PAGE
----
Gilts, yet to be bred females, mature at 6-months. Upon reaching puberty sows have the capabilities of producing 2 ½ litters of piglets in the course of a year. This means by the time a mature sow is pregnant with her third litter, those females from the first litter are also pregnant. Litter sizes vary based on nutrition and predators, usually from 2 to as many as 13 or more pigs. If there are few predators such as coyotes and bobcats, most of the pigs born are later weaned and soon start reproducing.

When it comes to harvesting hogs, a wide variety of firearms or weapons can certainly be used. I prefer hunting hogs with my Mossberg Predator rifles, topped Trijicon Huron or AccuPoint scopes. I also like hunting them with my Taurus Raging Hunter handguns, topped with Trijicon’s SRO red dot sights. I use appropriate Hornady ammo in both my rifles and handguns.

I personally do not hunt hogs with semi-auto rifles, or hunt at night using thermals, nor with archery or crossbows, although in years past I hunted with archery equipment. I have no problem with someone using semi-autos topped with thermals, bows and arrows or crossbows. These simply are not “my thing”! If someone wants to shoot hogs at night, or from a helicopter that is fine, but, the animals taken should be collected and processed for human use rather than left to rot.

Wild hog pork is delicious! Any domestic pork recipe will work equally well with wild pork. But remember it is important the interior temperature of the meat reaches and exceeds 180-degrees Fahrenheit.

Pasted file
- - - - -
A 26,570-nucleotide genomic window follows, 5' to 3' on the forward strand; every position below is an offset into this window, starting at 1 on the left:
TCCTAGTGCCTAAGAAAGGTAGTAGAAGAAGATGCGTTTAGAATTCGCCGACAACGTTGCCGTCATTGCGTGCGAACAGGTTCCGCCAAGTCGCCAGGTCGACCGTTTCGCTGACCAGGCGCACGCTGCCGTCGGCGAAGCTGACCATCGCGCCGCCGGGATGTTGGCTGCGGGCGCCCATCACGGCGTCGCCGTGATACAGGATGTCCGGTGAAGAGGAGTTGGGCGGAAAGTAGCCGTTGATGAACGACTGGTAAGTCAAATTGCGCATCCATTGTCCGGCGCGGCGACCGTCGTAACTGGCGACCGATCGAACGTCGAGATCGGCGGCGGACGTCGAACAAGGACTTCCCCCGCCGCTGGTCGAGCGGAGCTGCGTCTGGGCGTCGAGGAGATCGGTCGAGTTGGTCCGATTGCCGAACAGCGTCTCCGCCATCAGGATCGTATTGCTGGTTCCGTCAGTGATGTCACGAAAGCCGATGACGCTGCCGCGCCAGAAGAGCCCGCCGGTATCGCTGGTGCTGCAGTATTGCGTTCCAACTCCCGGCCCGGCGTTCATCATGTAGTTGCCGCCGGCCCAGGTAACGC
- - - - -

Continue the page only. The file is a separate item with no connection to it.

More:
Luke Clayton is my go-to person when it comes to wild hogs. He is great friend with whom I do a weekly radio show, two weekly podcasts (“Catfish Radio” which can be listened to at, where we also do a weekly digital TV show with Jeff Rice, “A Sportsman’s Life”. Too is where my personal weekly podcast “DSC’s Campfires with Larry Weishuhn” can be found, among other places such as Spotify, Stitcher, ApplePodcasts, iHeartPodcasts and others. Luke and I also do another weekly podcast, “Camp Talk with Luke and Larry” featured on Sporting Classics Daily as well numerous other places. I mention these because Luke and I often address wild hog hunting and cooking them. My old friend has long been a wild hog aficionado and great supporter of them.”

“Luke is one of the best wild hog cooks I have ever met. A few years ago he wrote a book about hunting and cooking wild hogs, “Kill to Grill, The Ultimate Guide to Hog Hunting”. It can be purchased by going to Amazon.

Hopefully wildlife officials and those truly concerned about climate changes and the effect it might have on our future food supplies will take a serious look at wild hogs as a human food source. That certainly would be ever better than making a silk purse out of sow’s ear!

Taurus USA From a Sow's Ear
Taurus USA From a Sow's Ear
fire burning on point with larry